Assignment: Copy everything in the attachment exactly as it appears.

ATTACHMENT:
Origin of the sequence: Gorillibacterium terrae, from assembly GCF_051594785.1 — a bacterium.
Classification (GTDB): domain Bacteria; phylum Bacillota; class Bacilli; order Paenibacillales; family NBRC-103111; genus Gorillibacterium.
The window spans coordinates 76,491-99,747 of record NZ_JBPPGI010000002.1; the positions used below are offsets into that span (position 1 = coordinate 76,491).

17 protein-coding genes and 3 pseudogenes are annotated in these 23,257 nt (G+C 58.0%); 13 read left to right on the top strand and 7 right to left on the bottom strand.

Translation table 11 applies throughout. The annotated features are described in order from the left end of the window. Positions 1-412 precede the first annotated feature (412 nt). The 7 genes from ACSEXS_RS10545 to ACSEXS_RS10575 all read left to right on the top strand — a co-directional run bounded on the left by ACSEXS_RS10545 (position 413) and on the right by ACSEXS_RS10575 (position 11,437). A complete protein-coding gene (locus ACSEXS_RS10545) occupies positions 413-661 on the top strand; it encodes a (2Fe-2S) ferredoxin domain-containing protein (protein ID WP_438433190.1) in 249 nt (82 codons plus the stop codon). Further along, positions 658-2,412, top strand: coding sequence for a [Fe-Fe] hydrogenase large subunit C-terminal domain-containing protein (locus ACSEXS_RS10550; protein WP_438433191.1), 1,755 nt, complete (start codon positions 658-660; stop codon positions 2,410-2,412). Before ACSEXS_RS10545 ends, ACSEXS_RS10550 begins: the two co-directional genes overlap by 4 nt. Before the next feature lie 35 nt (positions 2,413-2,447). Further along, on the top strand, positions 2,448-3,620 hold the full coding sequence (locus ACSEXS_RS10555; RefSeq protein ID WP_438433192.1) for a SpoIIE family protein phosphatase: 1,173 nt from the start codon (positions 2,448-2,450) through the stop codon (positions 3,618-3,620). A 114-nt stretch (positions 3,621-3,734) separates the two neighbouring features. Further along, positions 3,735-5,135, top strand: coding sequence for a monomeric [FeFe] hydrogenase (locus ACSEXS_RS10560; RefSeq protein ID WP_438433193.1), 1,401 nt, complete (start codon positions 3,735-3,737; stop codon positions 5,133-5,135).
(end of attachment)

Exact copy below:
Origin of the sequence: Gorillibacterium terrae, from assembly GCF_051594785.1 — a bacterium.
Classification (GTDB): domain Bacteria; phylum Bacillota; class Bacilli; order Paenibacillales; family NBRC-103111; genus Gorillibacterium.
The window spans coordinates 76,491-99,747 of record NZ_JBPPGI010000002.1; the positions used below are offsets into that span (position 1 = coordinate 76,491).

17 protein-coding genes and 3 pseudogenes are annotated in these 23,257 nt (G+C 58.0%); 13 read left to right on the top strand and 7 right to left on the bottom strand.

Translation table 11 applies throughout. The annotated features are described in order from the left end of the window. Positions 1-412 precede the first annotated feature (412 nt). The 7 genes from ACSEXS_RS10545 to ACSEXS_RS10575 all read left to right on the top strand — a co-directional run bounded on the left by ACSEXS_RS10545 (position 413) and on the right by ACSEXS_RS10575 (position 11,437). A complete protein-coding gene (locus ACSEXS_RS10545) occupies positions 413-661 on the top strand; it encodes a (2Fe-2S) ferredoxin domain-containing protein (protein ID WP_438433190.1) in 249 nt (82 codons plus the stop codon). Further along, positions 658-2,412, top strand: coding sequence for a [Fe-Fe] hydrogenase large subunit C-terminal domain-containing protein (locus ACSEXS_RS10550; protein WP_438433191.1), 1,755 nt, complete (start codon positions 658-660; stop codon positions 2,410-2,412). Before ACSEXS_RS10545 ends, ACSEXS_RS10550 begins: the two co-directional genes overlap by 4 nt. Before the next feature lie 35 nt (positions 2,413-2,447). Further along, on the top strand, positions 2,448-3,620 hold the full coding sequence (locus ACSEXS_RS10555; RefSeq protein ID WP_438433192.1) for a SpoIIE family protein phosphatase: 1,173 nt from the start codon (positions 2,448-2,450) through the stop codon (positions 3,618-3,620). A 114-nt stretch (positions 3,621-3,734) separates the two neighbouring features. Further along, positions 3,735-5,135, top strand: coding sequence for a monomeric [FeFe] hydrogenase (locus ACSEXS_RS10560; RefSeq protein ID WP_438433193.1), 1,401 nt, complete (start codon positions 3,735-3,737; stop codon positions 5,133-5,135).